When Khadija Mohammed was growing up in Wasini island village in Kwale, on the south coast of Kenya, she was used to seeing a lot of fish at the Mkwiro beach area, a busy fish landing site. This attracted her to fishing at a young age, initially as a hobby and later maturing into a full-time job. “It was always my dream to go out to sea and fish when I grew up, that’s where it all began”, she said.
Khadija, 45 years old, now a mother of six, has been fishing for a decade. A job that provides for her family. But with time, Khadija and other fisherfolk noticed that the catch was in decline and certain species of fish were disappearing. “We were not catching enough fish to take care of the needs of our families. It was a sign that the ecosystem, the breeding grounds of fish, were under attack,” she said.
While the fisherfolk at Wasini Island depend highly on Fishing and Tourism, effects of underwater heat waves exacerbated by climate change and ocean warming have led to coral bleaching and a subsequent decline in fish population.
Coral reefs are underwater structures made from calcium carbonate secreted by corals. They are some of the most precious habitats in the ocean – which has earned them the nickname “rainforests of the sea;” a complicated ecosystem which is home to at least 25% of marine species.
For the community on Wasini Island, coral bleaching and subsequent loss of species and drop in daily catch was a wake-up call to take action to restore the ecosystem. A coral restoration project was born in collaboration with Reefolution Centre and led by community groups.
The project educates local community members on protection and restoration of corals with a view to creating a self-reliant community-based coral management in the long run.
“The youths are taught how to dive, survey degraded sites, establishment of coral nurseries, awareness creation and transplanting of corals,” said Mwatuwe Keah, the secretary-general of the Mkwiro Beach Management Unit.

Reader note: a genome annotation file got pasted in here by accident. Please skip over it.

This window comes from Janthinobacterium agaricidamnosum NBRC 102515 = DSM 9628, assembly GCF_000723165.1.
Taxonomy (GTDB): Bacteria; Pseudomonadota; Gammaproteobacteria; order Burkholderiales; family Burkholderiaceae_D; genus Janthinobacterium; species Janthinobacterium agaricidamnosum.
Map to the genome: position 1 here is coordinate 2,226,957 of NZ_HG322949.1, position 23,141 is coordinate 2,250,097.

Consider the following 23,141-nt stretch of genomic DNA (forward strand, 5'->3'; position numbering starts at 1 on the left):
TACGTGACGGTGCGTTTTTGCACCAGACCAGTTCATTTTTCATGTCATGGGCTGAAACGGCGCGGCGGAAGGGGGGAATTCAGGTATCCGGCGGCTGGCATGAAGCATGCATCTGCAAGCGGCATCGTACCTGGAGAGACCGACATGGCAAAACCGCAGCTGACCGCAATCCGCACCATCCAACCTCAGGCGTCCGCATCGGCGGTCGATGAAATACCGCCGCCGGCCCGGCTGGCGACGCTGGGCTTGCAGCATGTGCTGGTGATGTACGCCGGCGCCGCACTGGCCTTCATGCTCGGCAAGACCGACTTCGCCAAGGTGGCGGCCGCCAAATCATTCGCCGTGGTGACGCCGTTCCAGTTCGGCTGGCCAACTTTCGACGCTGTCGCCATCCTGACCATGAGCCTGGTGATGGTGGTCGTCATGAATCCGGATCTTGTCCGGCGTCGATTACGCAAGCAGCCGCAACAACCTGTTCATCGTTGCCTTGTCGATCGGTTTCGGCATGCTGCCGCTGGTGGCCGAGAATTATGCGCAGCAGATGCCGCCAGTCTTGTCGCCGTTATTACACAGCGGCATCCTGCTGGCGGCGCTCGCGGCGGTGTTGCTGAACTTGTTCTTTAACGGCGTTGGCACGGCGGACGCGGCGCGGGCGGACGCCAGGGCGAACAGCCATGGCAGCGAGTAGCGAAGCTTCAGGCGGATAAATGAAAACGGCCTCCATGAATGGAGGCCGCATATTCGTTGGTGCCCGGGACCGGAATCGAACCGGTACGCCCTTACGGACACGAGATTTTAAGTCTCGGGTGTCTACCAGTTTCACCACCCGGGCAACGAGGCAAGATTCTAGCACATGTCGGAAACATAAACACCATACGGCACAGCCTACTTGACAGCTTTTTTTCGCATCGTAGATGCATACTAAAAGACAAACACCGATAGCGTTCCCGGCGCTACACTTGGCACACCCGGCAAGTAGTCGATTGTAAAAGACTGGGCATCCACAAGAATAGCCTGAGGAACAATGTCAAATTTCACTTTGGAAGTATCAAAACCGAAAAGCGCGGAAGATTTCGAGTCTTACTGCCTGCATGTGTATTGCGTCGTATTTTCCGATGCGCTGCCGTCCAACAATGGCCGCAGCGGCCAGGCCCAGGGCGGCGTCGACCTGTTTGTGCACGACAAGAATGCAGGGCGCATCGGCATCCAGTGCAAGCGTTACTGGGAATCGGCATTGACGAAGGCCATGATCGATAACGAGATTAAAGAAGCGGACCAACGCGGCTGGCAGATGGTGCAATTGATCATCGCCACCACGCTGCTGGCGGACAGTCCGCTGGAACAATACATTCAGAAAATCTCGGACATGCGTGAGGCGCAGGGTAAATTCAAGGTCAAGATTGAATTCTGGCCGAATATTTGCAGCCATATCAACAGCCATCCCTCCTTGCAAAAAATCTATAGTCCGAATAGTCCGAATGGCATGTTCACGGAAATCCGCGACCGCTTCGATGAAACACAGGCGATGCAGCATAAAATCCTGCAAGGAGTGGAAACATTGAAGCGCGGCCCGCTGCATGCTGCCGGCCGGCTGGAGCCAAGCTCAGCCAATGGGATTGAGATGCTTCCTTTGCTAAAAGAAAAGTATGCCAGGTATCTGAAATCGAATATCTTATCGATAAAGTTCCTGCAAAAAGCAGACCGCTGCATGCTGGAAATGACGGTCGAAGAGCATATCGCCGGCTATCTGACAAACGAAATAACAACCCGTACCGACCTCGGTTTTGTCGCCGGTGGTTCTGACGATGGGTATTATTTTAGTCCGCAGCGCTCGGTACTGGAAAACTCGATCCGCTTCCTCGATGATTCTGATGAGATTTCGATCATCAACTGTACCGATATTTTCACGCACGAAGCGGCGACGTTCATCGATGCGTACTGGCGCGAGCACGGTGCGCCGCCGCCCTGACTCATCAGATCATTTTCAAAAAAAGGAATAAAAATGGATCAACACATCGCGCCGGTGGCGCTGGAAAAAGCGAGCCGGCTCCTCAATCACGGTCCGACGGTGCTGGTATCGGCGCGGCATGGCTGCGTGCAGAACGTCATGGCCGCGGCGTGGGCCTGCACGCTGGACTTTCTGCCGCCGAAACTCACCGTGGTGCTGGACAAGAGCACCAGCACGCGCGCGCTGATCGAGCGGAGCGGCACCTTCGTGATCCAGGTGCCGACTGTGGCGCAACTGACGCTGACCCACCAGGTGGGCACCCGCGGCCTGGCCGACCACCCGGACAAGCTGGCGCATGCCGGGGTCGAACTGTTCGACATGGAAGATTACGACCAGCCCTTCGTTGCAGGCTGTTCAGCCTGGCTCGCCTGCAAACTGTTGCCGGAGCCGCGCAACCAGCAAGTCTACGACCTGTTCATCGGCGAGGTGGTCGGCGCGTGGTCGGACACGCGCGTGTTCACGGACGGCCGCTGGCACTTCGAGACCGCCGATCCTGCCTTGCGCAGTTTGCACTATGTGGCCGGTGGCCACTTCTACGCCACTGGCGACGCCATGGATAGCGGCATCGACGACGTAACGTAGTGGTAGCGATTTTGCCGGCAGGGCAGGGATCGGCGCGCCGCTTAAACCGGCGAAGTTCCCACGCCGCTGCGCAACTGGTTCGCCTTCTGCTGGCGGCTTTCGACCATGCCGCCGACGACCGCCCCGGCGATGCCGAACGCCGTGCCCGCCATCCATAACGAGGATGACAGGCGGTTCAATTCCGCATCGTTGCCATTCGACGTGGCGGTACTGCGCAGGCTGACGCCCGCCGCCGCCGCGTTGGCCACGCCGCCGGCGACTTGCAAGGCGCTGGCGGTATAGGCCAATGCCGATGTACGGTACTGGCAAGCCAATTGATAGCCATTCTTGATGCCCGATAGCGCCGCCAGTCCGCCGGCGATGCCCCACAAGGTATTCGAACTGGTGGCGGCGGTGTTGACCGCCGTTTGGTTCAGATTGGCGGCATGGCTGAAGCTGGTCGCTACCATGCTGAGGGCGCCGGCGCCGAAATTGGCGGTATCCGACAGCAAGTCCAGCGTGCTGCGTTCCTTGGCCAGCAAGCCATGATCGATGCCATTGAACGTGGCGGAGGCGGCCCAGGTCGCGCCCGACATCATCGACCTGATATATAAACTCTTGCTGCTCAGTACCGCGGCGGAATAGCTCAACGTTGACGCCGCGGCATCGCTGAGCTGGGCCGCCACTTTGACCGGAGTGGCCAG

Keah added that nine young people have been trained and deployed as reef rangers. Since its inception, the project has planted approximately 1,000 coral reefs. “This is our future. As youths, we have decided to plant the reefs to create a good environment for fish breeding; because of this, fishermen cannot lack fish,” explained Idris Ali, one of the reef rangers at the Mkwiro Beach Management Unit (BMU).
Joshua Wambugu is a PhD researcher on the social impacts of coral reef restoration at the Reefolution centre. “About 50% is already lost and 80% of the living corals are threatened and without intervention, 95%could be gone by 2050,’’ he said.
Wambugu added that the community-centred approach is fundamental because some community members are also contributors to coral damage through wrong fishing methods.
From the restoration, he said the local community is now benefiting from an increase in fish catch as compared to the recent past, improving both income and nutrition outcomes of the local community.
“As scientists, the innovation has also helped us know how long it takes for corals to fully recover and create a good breeding ground for fish,” he added that research shows at least 40 new species have been found in the area where corals have been restored.
“I sell octopus mostly. Since we restored the coral reefs, we are now seeing changes. Before, we used to get between two to three kilogrammes daily. But now we get five or even ten kilogrammes, this has increased my daily earnings,” said Khadija.